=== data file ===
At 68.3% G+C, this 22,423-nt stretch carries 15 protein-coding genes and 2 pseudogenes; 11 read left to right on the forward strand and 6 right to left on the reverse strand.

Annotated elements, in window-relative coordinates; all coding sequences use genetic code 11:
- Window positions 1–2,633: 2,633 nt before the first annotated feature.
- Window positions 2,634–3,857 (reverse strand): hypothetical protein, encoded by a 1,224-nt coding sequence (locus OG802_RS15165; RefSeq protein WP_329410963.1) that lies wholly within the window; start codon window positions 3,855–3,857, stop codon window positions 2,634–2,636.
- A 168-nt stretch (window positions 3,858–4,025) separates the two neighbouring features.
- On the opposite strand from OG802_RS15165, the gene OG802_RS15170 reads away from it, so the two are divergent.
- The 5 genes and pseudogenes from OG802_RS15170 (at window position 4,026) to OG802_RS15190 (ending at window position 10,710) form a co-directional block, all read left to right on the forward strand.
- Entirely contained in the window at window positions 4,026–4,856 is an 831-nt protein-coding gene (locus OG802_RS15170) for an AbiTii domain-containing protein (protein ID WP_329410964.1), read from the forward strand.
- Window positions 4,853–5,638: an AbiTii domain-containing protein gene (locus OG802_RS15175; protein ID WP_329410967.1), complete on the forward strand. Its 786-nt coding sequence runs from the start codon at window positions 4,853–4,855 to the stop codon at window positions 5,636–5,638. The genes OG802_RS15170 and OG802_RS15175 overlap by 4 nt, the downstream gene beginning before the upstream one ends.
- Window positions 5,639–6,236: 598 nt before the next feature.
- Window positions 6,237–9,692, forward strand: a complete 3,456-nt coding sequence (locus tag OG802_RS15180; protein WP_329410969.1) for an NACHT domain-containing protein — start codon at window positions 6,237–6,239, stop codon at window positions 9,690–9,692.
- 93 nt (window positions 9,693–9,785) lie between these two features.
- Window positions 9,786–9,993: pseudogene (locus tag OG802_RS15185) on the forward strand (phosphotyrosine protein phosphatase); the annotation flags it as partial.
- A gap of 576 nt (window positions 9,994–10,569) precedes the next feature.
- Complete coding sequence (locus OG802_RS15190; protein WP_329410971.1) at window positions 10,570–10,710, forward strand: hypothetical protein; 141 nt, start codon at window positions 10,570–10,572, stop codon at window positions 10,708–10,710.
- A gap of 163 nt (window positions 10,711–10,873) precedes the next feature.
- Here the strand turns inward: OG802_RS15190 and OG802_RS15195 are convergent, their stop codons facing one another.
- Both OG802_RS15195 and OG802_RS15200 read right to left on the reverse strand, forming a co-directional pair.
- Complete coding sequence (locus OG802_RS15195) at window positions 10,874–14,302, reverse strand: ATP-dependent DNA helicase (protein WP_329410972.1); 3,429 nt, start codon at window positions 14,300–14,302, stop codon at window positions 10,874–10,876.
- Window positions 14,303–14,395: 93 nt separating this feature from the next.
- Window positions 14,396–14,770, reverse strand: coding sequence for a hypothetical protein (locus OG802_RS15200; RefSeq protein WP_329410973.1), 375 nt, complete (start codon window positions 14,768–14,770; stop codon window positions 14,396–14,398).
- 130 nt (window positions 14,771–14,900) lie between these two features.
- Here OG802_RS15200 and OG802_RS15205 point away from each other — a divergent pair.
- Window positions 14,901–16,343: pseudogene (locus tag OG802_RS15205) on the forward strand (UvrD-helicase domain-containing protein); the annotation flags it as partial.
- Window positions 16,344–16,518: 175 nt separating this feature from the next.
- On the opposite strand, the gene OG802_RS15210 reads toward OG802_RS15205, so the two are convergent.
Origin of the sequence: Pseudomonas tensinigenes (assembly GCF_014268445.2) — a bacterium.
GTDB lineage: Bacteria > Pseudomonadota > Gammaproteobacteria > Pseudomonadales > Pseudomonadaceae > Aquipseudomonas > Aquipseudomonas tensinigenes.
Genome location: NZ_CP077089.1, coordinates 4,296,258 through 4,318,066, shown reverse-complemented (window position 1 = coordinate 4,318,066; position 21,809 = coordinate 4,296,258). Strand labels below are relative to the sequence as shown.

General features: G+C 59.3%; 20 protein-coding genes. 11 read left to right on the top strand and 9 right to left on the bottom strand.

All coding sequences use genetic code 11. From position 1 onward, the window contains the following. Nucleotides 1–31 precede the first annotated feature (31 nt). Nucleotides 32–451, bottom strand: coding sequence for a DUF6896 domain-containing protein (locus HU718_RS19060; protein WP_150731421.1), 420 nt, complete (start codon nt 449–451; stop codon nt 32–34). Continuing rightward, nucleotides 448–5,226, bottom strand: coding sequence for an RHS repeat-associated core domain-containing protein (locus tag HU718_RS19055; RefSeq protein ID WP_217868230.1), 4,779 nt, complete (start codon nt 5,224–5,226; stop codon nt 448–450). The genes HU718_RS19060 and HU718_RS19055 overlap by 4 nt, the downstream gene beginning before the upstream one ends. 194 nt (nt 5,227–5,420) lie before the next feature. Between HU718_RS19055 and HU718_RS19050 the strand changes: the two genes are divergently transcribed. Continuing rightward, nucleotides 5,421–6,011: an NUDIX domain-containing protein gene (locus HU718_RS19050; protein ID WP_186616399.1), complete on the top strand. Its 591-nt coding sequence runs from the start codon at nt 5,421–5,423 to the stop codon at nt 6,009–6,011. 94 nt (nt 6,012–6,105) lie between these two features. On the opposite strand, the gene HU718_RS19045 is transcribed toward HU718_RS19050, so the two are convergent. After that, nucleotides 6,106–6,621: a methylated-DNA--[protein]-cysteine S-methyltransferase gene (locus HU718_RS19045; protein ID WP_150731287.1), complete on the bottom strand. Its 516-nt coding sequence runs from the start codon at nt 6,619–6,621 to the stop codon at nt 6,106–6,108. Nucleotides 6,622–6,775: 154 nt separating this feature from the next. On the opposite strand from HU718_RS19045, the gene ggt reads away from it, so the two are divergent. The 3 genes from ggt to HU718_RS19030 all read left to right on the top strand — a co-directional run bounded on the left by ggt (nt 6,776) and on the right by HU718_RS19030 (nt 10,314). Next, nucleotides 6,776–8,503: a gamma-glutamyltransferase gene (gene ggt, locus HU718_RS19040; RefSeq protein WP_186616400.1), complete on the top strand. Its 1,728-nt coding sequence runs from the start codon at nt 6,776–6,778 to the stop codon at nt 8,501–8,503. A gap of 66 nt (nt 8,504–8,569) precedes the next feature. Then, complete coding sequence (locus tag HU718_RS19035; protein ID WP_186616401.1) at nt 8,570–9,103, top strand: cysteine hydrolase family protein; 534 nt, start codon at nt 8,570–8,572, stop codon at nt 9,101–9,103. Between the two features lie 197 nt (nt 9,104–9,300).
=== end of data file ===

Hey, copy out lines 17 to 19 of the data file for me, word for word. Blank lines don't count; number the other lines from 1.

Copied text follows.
- Here the strand turns inward: OG802_RS15190 and OG802_RS15195 are convergent, their stop codons facing one another.
- Both OG802_RS15195 and OG802_RS15200 read right to left on the reverse strand, forming a co-directional pair.
- Complete coding sequence (locus OG802_RS15195) at window positions 10,874–14,302, reverse strand: ATP-dependent DNA helicase (protein WP_329410972.1); 3,429 nt, start codon at window positions 14,300–14,302, stop codon at window positions 10,874–10,876.